Saturday, January 14, 2012

Instant Trade Analysis: Other Aspects of the Day the Yanks KILLED It

Even as the prohibitive favorites to win the AL East, the New York Yankees just got In fact, they might be the prohibitive favorites to win the whole damn thing. Because the New York Yankees just had a day.

Already excellently covered by BockerKnocker earlier in the evening, the Yanks pulled off a major trade tonight involving the primary pieces Jesus Montero and Michael Pineda.

This in itself is gigantic for the Yankees, and beneficial in many ways aside from the talent they had just traded for. With the aging, high-paid Yankees infield of Alex Rodgriguez, Mark Teixeira, Derek Jeter and Robinson Cano, along with Nick Swisher and Eduardo Nunez, the Yankees have multiple players that can play all four infield positions. Switching between these 6 men is a necessity manager Joe Girardi must deal with in order to keep his older stars fresh and ready for another 162 game stretch. That means DH-ing A-Rod and Jeter in particular, leaving rookie DH Jesus Montero on the bench for multiple days in a week.

So what to do with this problem? Somebody had to go, and seeing as he had such high trade value and lack of a heavy, multi-year contract, Montero was the logical choice to go.

Again, BockerKnocker covered what it means for the Yanks to lose Montero - he's an absolute stud, and a homegrown one at that. But on the other side, the Yanks acquired Michael Pineda, a fireballing Cuban right hander, built like a tight end at 6'7" and 260 lbs. If you've never seen him, imagine Ron Gronkowski's body, with Randy Johnson's arms, except young and perpetually looking pissed off. I watched Pineda pitch a bunch this year, and he is an absolute monster. Though he tailed off at the end of the year, Pineda killed the AL with a 3.03 ERA, and 113 strikeouts in the same amount of innings. Though projected to be a future ace, right now Pineda is most well-served to be the second or third best pitcher in any rotation - exactly what he'll be with the Yankees.

However, I've got my reservations about Pineda in the Bronx. For most of last year, Pineda lived in relative anonymity. he pitched in the quiet AL West, for a team no one expected to achieve against a subpar A's team and a oddly mediocre Angels squad. H estarted the year off with little fanfare, and even that came from only fantasy baseball nerds (me) and the 17 Mariners fans left. Without expectations, Pineda was the imposing juggernaut reflected by his hulking stature on the mound. But then came the accolades, the internet buzz and the All-Star berth. All combined, Pineda performed at less than league average in the second half - he still was striking out a ton of guys, but giving up more hits and homers than ever before. As soon as the pressure came, Pineda wilted even in the moderate Seattle weather.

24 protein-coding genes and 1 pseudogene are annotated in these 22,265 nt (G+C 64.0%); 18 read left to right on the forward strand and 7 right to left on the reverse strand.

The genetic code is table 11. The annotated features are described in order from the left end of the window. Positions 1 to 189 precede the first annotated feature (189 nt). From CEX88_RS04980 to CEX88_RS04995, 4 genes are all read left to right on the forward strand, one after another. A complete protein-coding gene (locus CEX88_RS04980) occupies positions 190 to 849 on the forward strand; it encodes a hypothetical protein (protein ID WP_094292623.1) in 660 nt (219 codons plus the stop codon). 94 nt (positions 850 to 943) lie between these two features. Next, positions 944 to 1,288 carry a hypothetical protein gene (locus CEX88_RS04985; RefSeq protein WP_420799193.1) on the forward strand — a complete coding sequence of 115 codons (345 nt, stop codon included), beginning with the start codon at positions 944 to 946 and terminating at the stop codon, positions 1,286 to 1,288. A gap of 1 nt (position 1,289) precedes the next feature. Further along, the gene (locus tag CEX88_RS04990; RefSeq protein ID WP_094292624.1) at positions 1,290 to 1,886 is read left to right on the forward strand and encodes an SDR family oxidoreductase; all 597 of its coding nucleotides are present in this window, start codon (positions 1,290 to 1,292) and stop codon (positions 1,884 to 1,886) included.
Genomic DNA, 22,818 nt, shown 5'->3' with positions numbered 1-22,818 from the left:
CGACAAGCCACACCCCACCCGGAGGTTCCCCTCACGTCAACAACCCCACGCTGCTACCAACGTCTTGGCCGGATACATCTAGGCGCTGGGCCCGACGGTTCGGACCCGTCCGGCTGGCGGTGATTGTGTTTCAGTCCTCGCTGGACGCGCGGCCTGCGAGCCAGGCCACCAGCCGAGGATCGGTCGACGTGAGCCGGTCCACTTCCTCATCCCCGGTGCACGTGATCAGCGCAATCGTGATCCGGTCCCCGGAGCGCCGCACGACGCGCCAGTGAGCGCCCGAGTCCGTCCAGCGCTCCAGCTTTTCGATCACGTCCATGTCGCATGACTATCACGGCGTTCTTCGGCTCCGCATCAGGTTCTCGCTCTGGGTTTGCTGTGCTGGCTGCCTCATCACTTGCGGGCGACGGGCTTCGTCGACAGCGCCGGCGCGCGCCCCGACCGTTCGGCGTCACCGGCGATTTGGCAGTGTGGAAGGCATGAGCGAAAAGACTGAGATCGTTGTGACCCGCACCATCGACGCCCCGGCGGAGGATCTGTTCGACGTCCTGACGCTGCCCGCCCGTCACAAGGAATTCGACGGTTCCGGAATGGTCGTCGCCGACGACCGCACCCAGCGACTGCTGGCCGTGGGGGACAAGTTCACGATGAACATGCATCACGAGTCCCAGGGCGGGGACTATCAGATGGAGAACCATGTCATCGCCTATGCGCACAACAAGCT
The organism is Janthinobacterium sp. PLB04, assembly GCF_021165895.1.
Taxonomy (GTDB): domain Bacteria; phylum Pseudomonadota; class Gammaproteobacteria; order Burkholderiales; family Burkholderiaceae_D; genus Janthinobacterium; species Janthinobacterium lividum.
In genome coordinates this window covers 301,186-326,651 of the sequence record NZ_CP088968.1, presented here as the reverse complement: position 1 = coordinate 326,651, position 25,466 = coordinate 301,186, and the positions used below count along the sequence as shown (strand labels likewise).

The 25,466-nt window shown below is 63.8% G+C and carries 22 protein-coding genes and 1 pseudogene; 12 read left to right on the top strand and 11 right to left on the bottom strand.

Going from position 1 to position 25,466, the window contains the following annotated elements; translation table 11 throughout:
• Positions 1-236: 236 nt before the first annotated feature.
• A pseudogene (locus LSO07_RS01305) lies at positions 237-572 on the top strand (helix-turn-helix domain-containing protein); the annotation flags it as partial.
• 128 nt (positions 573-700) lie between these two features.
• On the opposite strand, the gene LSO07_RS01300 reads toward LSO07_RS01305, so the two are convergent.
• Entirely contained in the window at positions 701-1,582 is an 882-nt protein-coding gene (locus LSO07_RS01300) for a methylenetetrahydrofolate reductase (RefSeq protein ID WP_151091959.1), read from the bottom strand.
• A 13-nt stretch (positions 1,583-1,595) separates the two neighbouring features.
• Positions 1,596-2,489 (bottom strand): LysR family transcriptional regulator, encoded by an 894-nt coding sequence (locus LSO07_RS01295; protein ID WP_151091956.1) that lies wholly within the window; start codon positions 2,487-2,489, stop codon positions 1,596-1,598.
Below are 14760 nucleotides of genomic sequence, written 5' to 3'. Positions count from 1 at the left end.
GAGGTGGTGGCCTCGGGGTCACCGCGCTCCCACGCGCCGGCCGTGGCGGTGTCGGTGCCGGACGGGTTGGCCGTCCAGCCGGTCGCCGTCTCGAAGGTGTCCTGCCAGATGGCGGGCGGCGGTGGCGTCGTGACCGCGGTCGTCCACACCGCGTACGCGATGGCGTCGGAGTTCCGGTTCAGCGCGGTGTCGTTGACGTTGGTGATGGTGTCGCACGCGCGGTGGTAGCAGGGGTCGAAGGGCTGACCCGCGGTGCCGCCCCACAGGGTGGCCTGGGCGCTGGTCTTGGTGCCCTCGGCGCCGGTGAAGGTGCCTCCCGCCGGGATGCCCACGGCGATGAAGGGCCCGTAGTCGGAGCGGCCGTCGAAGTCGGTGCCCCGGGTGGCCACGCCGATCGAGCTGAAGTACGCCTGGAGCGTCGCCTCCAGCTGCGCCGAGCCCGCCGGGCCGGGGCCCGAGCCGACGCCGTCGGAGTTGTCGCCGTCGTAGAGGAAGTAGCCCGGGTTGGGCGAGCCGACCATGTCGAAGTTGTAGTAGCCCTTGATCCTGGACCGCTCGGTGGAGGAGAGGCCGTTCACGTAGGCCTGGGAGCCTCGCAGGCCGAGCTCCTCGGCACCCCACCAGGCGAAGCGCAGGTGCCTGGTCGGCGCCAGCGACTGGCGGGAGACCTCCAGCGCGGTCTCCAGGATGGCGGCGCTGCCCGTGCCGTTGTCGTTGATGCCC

Now let's extrapolate this situation and add 69,000 times the amount of pressure that he ever had in Seattle. Tonight, people are out in New York, buying shots and dedicating them to the acquisition of Michael Pineda. With the Yanks faithful having to endure a couple years of D-list pitchers supporting ace CC Sabathia, a young, cheap stud like Pineda is a dream come true. I just don't think that a man whose shown that he doesn't respond well to pressure can immediately succeed in New York. This is not to say that he'll never be the dominant force he has the physical tools to be while in pinstripes, but I highly doubt it'll be an instantaneous and smooth transition. Overall, a great trade for a team that badly needed pitching to be considered a true title contender. Giving up a young, cheap slugger like Montero is incredibly difficult for the Yankees to do, especially given how well he hit after his end of the year call-up, but the truly immovable contracts of Tex and A-Rod necessitated this move.

But that's not the entire reason why the Yanks had a great offseason day. Shortly after their mega-deal, New York signed pitcher Hiroki Kuroda to a 1-year, $10 million dollar deal to shore up a rotation filled with nothing but question mark pitchers - AJ Burnett, Phil Hughes, Joba Chamberlain, Ivan Nova and Freddy Garcia.

I've crowed about the merits and my admiration for former Dodgers mainstay Hiroki Kuroda. A few months ago, I wrote that he is inarguably the best Japanese pitcher to ever perform in the States. He's performed fantastically for the Dodgers in one of the most trying times in team history, ignoring every off-field distraction (perhaps the language barrier was the best thing for his time as a Dodger?) and simply throwing up fantastic numbers: 41 wins, 3.45 ERA, 1.18 WHIP, 6.7 K/9, 2.1 BB/9 and an average of 28 starts per season. He's a work horse in every conceivable way, a consumate professional and one of my favorite players ever to don the Blue. Despite a career 5.27 postseason ERA, Kuroda actually has a reputation amongst Dodger fans as a big game pitcher. His first two postseason games, Kuroda threw 6.1 and 6 innigns respectively, giving up a combined 2 earned runs, 11 hits, 3 walks and no home runs, getting the win both times. After being batted around in his third start, his overall numbers took a beating.

Kuroda has proven that he's a guy who doesn't care where he is, what the situation is or the time of year he's pitching. He's going to go out there every night, give you at least 6 innings of quality ball and most importantly, can do it in the face of pressure and expectation. He's somewhat of an anti-Pineda in this regard; a foreign import who has never really reached the type of acclaim he's deserved. Largely going under the radar, Kuroda has succeeded when his team needing him most, and can ably fill in that 2nd starter role in the Yanks rotation.

The Yankees didn't just have a great day today - they killed it. I think you're looking at the new World Series champion favorites.

No comments:

Post a Comment